This would cause upstream jitter when you have large web packets in the queue and in front of the time sensitive voip packets.  Strict priority for upstream is needed, but there may be some delay every once in a while if a large web packet had started being sent at the same time a voip packet came into the egress queue.

A discussion of this serialization delays can be found at the below links.  Cisco also has numerous docs, but I thought this one was laid out nicely:


Do you know how much delay already exists from your network to the voip provider?  I am still thinking about why you have an occasional problem with you are on the phone and you surf the web.

Downstream is fine if I understood you have a 20Mbps downstream link.  This would come into the router and then out to the lan via a 100/1000 link, should not be any congestion and queuing.  I would not worry about this.

As for products, I would prfeer to hear from the great people of this community as I have made some suggestions already.

A great thread, many thanks thus far!

Andrew Lissitz

nealrfildes Fri, 02/19/2010 - 14:14
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first, I wouldn't call this really a 'problem' so much as trying to polish the apple. A slight hiccup doesn't really constitute a problem but it indicates I could do better.

my thought on the scenario is that the voip packets got behind a surge of web traffic, and since everything downward is tagged the same and goes sequentially through my lan there is little recourse. If at some point the voip packets could escape into a higher priority queue, they might 'pass' the other traffic. With my setup, the only way this could happen is if they get distinguished along the way. the switch can't do that so it would be up to the router if anything. We don't seem to be converging on an answer here so maybe I just live with it. It's not even a frequent occurrence.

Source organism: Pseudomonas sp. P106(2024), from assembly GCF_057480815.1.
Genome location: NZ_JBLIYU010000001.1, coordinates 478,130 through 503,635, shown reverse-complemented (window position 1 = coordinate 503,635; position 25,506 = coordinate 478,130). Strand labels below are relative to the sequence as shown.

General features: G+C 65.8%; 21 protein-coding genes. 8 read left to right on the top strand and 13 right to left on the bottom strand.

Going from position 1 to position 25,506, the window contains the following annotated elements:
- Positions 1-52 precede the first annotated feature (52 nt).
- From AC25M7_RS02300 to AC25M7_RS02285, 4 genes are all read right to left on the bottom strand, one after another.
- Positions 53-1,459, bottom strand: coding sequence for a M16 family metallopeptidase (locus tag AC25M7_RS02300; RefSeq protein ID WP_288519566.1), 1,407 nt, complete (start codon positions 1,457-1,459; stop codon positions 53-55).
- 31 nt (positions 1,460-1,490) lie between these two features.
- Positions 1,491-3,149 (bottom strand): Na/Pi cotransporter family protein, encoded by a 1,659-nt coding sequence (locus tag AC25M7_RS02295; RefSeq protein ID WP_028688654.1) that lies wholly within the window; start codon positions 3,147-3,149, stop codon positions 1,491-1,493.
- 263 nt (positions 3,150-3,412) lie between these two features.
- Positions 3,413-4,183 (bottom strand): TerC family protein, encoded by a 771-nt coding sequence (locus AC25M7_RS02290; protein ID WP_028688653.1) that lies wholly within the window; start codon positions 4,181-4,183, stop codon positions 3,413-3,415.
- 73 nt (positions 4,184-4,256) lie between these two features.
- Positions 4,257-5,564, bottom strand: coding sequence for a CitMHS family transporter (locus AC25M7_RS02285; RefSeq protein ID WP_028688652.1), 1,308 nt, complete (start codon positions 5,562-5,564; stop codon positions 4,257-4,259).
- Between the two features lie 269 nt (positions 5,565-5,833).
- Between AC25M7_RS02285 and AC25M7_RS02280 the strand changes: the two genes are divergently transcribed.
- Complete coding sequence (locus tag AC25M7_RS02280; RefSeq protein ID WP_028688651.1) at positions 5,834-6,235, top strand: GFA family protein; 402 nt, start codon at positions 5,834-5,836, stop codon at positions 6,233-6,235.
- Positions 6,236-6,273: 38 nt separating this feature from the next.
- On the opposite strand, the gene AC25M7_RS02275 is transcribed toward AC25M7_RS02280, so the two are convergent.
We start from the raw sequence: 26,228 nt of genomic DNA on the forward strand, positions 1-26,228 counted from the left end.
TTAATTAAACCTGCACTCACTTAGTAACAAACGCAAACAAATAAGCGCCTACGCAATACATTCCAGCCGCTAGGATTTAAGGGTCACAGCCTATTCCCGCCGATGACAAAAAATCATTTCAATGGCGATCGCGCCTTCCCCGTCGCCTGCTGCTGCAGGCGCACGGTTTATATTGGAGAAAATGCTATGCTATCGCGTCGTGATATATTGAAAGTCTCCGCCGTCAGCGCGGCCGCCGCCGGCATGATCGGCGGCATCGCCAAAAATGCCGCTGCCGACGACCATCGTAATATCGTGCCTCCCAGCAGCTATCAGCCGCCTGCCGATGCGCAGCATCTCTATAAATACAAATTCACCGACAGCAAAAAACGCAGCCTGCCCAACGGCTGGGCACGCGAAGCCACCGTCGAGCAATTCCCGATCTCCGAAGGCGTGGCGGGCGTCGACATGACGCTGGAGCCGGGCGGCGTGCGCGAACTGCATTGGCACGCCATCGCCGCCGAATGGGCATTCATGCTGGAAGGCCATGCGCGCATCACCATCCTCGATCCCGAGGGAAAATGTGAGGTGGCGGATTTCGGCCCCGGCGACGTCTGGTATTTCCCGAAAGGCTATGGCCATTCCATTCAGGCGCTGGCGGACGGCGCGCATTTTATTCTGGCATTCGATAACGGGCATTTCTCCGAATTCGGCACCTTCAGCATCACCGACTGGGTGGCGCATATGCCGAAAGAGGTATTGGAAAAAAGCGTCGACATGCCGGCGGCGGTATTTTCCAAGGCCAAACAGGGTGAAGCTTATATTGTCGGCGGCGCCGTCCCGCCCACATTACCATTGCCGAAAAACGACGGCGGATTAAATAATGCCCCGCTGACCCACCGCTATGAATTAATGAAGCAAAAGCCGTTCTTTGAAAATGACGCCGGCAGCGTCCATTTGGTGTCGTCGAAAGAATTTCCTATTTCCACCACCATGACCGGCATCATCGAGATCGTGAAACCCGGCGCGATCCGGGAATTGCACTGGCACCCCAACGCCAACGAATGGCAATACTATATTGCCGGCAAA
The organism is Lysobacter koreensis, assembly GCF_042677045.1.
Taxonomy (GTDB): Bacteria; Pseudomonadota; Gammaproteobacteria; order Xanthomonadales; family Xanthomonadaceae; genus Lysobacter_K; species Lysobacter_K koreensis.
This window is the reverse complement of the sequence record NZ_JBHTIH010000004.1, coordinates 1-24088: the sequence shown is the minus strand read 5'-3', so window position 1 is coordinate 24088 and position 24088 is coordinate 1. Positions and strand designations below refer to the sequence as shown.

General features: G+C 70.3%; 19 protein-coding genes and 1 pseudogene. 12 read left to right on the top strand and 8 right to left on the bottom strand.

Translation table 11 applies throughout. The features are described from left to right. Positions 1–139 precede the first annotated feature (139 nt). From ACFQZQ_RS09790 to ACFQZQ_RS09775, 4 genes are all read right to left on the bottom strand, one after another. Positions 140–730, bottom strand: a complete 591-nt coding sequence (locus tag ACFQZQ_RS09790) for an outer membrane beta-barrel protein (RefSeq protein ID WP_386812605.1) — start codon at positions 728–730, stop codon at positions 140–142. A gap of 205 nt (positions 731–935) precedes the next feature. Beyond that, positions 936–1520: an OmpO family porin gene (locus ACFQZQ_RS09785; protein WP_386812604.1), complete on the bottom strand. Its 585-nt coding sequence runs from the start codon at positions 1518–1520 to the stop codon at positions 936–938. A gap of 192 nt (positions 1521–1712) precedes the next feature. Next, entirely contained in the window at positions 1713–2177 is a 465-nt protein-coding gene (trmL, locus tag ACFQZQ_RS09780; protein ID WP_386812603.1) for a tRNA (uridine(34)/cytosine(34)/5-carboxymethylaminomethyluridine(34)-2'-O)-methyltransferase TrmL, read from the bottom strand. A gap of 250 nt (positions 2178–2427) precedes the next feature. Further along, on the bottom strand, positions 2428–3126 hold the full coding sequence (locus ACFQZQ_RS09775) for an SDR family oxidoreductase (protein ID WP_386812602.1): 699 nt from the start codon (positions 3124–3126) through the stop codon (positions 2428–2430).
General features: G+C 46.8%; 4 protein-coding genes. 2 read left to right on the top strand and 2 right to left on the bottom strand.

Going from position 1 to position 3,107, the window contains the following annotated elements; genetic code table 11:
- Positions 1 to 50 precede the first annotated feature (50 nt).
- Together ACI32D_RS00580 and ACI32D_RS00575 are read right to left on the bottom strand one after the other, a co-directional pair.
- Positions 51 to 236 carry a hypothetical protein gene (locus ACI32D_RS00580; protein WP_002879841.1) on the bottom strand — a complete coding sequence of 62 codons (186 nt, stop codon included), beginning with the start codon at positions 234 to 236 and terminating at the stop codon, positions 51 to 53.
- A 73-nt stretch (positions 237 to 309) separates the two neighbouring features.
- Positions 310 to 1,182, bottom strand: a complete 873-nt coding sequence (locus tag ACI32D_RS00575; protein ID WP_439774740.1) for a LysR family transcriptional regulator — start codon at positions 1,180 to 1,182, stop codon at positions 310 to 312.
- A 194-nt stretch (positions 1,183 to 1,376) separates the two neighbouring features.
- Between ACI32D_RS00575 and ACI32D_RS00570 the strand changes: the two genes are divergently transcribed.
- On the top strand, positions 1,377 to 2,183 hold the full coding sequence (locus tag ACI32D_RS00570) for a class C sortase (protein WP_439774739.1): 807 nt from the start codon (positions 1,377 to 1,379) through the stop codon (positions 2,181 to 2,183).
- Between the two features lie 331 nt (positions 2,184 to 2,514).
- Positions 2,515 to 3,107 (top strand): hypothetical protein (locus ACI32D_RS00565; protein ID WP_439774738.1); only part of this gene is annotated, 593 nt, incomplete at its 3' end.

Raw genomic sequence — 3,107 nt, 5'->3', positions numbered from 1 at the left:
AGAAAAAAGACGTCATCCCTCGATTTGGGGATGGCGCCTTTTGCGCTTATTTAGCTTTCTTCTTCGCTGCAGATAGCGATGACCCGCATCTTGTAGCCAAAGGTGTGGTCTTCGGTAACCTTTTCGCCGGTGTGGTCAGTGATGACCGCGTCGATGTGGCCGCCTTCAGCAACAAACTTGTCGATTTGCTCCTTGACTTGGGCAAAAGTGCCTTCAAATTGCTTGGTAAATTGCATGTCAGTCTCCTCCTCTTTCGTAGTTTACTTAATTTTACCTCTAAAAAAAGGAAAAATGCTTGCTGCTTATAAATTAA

thanks for the lively discussion!


alissitz Fri, 02/19/2010 - 16:18
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Hello and good evening,

Sorry I have not helped much to bring this to a quicker answer ... but a great topic and conversation this has been.  

The IPS discussions earlier in the thread were great too.  Some great posts from Steve and the gang.

You can set up priority queuing, so the high priority queues always come first before lower priority queues.  This you can do, for sure.

The challenge comes if a packet has been sent out of the software queues and onto the hardware queue (tx-ring).  The other packets will have to wait for this larger packet to be fully sent before themselves being placed onto the hardware queue (tx-ring). This can cause some varying delay, and I hope that other link that showed delay stats was relevant and informative.